Hopefully you see all the arguments against throw down caches, and see that they have merit. I'm not saying we're all a bunch of know-it-all's, and we're right. But I'll tell you what. My local reviewer has a policy of ignoring throw-downs in cases where he has posted warning notes on absentee cache owners pages, and the owner does not replace the cache. They still get archived per the warning note.

 

Oh, and your example of moving someone's discovered, but not muggled cache, and letting them know the new location? Apples and Oragnes vs. replacing this guys cache, and claiming a find for something you put there yourself.

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Anyway, the cache is archived, the reviewer knows about this problem, and I would never put a cache right there as this is a children playground.

 

But you did put an unlisted cache right there in a childrens playground, and you logged it on another cache page without that cache owner's permission.

 

Replacing caches is a great thing to do with the owner's permission. If its in a place where you would not place a cache, such as a playground, then it's not a great idea. It's not a good idea, and it's not a fair idea, and it could be considered a bad idea, especially without the owner's permission. :D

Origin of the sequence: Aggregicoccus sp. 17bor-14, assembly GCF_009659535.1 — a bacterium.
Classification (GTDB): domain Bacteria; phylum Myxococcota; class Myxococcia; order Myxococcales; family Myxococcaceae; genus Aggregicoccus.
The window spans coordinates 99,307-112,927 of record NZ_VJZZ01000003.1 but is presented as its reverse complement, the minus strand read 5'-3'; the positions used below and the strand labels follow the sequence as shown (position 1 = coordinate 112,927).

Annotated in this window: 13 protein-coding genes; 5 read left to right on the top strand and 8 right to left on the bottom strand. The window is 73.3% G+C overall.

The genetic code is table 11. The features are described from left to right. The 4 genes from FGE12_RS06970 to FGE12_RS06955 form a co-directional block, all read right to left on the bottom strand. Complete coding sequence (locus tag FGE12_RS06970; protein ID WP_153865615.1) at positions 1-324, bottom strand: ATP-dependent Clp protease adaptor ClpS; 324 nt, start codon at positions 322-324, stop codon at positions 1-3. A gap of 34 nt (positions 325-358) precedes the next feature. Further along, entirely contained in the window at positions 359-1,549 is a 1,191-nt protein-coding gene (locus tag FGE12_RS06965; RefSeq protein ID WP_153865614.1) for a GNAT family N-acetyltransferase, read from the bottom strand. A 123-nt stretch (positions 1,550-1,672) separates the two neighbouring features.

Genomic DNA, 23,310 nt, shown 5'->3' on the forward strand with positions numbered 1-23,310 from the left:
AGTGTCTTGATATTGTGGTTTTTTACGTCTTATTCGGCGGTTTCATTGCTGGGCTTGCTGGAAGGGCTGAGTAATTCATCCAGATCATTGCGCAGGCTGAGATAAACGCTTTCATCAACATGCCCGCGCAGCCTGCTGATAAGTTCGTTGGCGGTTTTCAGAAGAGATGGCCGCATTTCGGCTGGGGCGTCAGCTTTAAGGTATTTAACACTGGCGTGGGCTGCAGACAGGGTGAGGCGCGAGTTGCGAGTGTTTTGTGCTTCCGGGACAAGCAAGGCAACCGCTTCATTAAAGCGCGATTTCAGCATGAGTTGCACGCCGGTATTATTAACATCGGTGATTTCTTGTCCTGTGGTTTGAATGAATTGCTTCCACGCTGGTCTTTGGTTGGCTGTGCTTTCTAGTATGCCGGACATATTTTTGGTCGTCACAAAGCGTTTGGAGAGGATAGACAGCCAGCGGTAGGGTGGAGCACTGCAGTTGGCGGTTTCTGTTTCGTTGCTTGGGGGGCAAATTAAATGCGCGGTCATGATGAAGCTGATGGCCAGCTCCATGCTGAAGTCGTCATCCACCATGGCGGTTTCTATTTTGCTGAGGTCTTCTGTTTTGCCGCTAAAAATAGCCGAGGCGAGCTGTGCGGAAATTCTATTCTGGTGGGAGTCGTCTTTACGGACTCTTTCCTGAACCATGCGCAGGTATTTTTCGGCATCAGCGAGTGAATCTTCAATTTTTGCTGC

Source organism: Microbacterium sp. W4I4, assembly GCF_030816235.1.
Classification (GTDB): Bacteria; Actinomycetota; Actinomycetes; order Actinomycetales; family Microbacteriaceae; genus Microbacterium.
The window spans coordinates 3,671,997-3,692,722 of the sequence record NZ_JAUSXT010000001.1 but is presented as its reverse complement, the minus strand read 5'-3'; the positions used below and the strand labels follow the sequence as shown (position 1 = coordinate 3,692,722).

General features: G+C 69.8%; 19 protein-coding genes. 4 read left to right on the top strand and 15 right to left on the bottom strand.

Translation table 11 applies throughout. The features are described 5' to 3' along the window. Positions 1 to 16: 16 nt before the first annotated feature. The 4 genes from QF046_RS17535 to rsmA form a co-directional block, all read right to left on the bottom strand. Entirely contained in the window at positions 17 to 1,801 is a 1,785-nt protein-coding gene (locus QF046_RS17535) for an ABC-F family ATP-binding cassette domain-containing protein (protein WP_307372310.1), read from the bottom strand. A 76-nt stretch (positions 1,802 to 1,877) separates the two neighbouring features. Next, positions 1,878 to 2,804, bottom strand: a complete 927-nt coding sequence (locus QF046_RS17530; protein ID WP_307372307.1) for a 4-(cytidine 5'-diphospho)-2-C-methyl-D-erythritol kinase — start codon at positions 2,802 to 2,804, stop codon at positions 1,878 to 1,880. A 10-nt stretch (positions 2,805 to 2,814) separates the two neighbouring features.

I suppose these things occur because the initial cache is placed without permission, and the meme continues.. :rolleyes:

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write after me, 1000 times.. or as many times as needed until you understand it:

 

Replacing caches is a great thing to do with the owner's permission.

Replacing caches is a great thing to do with the owner's permission.

Replacing caches is a great thing to do with the owner's permission.

Replacing caches is a great thing to do with the owner's permission.

Replacing caches is a great thing to do with the owner's permission.

Replacing caches is a great thing to do with the owner's permission.

Replacing caches is a great thing to do with the owner's permission.

Replacing caches is a great thing to do with the owner's permission.

Replacing caches is a great thing to do with the owner's permission.

Replacing caches is a great thing to do with the owner's permission.

Replacing caches is a great thing to do with the owner's permission.

Replacing caches is a great thing to do with the owner's permission.

Replacing caches is a great thing to do with the owner's permission.

Replacing caches is a great thing to do with the owner's permission.

Replacing caches is a great thing to do with the owner's permission.